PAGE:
“It’s time,” rumbles David Olive in Toronto’s The Star in response to news that GM would shut its Oshawa assembly plant in Ontario, “to give serious thought to creating the country’s first Canadian-owned automaker.”
He goes on to point out that Canada’s been building cars longer than Toyota and houses independent and innovative auto-parts giants. These companies serve people around the world, while Ford, FCA, GM, Toyota and Honda mostly provide for the U.S. market.
Olive’s solution? Canada buys GM Canada. Per his editorial:
By purchasing GM Canada in its entirety, Canada would own a major, vertically integrated automaker. GM Canada operates assembly and parts plants, engineering labs, distribution centres, a nationwide dealership network and a cold-weather testing centre in Kapuskasing.
A rechristened GM Canada would design vehicles for Canadians. And, learning from that, it would devise winning vehicles for niche markets worldwide, becoming a geographically diverse firm. It would export to both major and emerging economies. The latter are the world’s fastest-growing markets, where “Canada” has high and favourable brand recognition.
And an independent Canadian automaker would no longer be yoked with production of marginal GM products, which has repeatedly been GM Oshawa’s fate.
It’s true that Canada doesn’t have its own an automaker of its own, despite building everyone else’s cars. Olive believes that a Canadian automaker wouldn’t screw over Canadians like a shitty American one just did. He concludes,
According to the old expression, one either acts or is acted upon. We have allowed GM to act upon us in disagreeable ways long enough.
There are other examples of injurious branch-plant impact on Canada. But for now, let’s make an example of GM. And we’ll see how it goes from there.
You can read the rest of the fire here.
Back to Nissan-Renault! We also shouldn’t forget Carlos Ghosn after all the action-packed GM news from yesterday. If you woke up very surprised to the news of his arrest after accusations of allegedly under-reported his income and also using company funds for personal reasons, you were not alone.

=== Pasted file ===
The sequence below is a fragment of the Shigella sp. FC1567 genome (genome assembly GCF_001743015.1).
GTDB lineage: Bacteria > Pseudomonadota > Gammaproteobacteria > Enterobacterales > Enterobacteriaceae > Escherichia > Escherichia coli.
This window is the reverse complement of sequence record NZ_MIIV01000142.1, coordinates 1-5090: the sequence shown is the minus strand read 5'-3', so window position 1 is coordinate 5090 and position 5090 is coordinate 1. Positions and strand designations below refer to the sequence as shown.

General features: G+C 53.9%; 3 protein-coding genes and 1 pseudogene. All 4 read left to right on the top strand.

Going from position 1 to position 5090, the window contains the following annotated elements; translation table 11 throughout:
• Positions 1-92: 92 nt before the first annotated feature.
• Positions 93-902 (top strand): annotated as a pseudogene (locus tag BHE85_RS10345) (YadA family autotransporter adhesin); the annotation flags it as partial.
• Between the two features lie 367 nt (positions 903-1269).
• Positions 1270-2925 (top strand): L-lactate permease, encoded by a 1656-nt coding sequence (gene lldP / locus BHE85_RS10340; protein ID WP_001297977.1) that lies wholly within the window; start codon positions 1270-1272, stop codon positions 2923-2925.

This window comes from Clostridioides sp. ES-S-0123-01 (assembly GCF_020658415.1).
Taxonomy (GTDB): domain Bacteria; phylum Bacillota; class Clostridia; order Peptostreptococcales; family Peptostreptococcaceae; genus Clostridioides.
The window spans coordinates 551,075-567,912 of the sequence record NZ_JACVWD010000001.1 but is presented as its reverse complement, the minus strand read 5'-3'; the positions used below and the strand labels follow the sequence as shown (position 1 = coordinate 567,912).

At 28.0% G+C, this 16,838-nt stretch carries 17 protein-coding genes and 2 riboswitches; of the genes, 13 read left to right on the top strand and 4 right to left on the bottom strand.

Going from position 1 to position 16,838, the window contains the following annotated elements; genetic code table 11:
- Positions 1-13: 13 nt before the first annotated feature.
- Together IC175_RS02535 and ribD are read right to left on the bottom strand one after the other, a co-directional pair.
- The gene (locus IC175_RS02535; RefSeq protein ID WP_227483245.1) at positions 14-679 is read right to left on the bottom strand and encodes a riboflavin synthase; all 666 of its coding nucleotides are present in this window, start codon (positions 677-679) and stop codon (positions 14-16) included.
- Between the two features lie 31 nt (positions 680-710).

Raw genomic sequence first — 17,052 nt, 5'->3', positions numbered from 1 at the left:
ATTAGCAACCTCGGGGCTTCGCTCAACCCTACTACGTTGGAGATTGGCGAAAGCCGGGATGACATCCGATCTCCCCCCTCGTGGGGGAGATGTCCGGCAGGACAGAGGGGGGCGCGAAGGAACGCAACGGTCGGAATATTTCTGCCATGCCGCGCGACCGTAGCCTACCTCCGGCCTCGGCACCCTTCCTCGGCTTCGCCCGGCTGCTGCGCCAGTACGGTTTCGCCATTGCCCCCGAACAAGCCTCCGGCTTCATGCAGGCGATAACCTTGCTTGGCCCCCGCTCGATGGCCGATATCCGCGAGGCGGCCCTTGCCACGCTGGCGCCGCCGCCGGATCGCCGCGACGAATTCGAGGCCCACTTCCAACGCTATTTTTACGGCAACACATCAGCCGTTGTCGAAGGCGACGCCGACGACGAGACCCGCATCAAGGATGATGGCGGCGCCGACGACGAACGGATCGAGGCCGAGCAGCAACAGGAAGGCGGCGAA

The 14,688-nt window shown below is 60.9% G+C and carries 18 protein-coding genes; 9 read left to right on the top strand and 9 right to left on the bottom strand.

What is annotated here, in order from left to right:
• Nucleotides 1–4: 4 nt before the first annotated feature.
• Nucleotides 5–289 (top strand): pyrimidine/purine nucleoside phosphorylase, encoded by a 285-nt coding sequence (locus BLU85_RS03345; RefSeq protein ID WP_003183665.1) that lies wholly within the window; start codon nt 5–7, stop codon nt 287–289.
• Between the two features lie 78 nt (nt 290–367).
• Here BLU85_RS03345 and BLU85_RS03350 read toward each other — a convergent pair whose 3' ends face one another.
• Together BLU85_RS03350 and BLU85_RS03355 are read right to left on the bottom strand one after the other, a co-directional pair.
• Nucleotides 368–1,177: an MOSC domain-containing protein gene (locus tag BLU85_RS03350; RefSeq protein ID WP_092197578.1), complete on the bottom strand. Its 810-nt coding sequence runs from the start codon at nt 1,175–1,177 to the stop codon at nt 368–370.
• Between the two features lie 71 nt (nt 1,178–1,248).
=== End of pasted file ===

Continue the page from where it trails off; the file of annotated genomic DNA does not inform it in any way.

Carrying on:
The arrest apparently blindsided the French, according to Automotive News Europe. From the story:
Ghosn’s arrest appears to have come as a surprise to Renault and the French government, Renault’s largest shareholder. In the past week, both have gone into damage-control mode, with the government expressing its support for the Renault-Nissan-Mitsubishi alliance, and Renault appointing a co-CEO to assume Ghosn’s duties and beginning an internal audit to examine Ghosn compensation.
Notably, however, neither the government nor Renault officials have offered a personal defense of Ghosn. Bruno Le Maire, the finance minister, said that Ghosn was not in a position to continue leading the Renault, and he has repeatedly expressed the hope that the Renault-Nissan-Mitsubishi-alliance — which he described as “indispensable” on Sunday — be preserved.
Of course, conspiracy theories are also flying around, which are always fun to think about. One alleges that Nissan CEO Hiroto Saikawa appararently felt that Ghosn had “amassed too much power” and wanted to change up the alliance more favorably toward Nissan.
That would explain why Saikawa told reports that the arrest was not a “coup d’etat” during his press conference and how there isn’t much information about the charges against Ghosn.
Anyway, a very major CEO/chairman of a massive car company just got arrested! It’s crazy! Of course things are going to be complicated for a while. We’ll see more details as this shakes out.
While everyone else is screaming at/about GM and the Renault-Nissan-Mitsubishi Alliance, Fiat Chrysler is trying to improve its margins by maybe building more cars in Italy.
Unnamed union sources said that FCA will build “a raft” of new cars in Italy, which could include Jeeps and some kind of Alfa Romeo SUV, according to Reuters. The plans are part of the strategy that Sergio Marchionne outlined before he died. From the story:
In his last strategy unveiled in June, Marchionne vowed to keep converting Italian plants to churn out Alfa Romeos, Jeeps and Maseratis instead of less profitable mass-market vehicles in an attempt to preserve jobs and boost margins.
The Melfi plant in southern Italy is expected to build the Jeep Compass and already builds the Jeep Renegade. The Compass will be the Fiat Punto’s replacement. The Pomigliano factory could keep building the Fiat Panda and might also get the new “Baby Jeep,” which would slot under the Renegade for the European market. The Mirafiori plant in Turin might start making the electric Fiat 500, though those plans aren’t final yet.
And Maserati’s upcoming Alfieri will probably be built in Modena, where the brand is based.
Fine, all fine. Carry on, FCA.
Or are these cuts and factory-closings just business?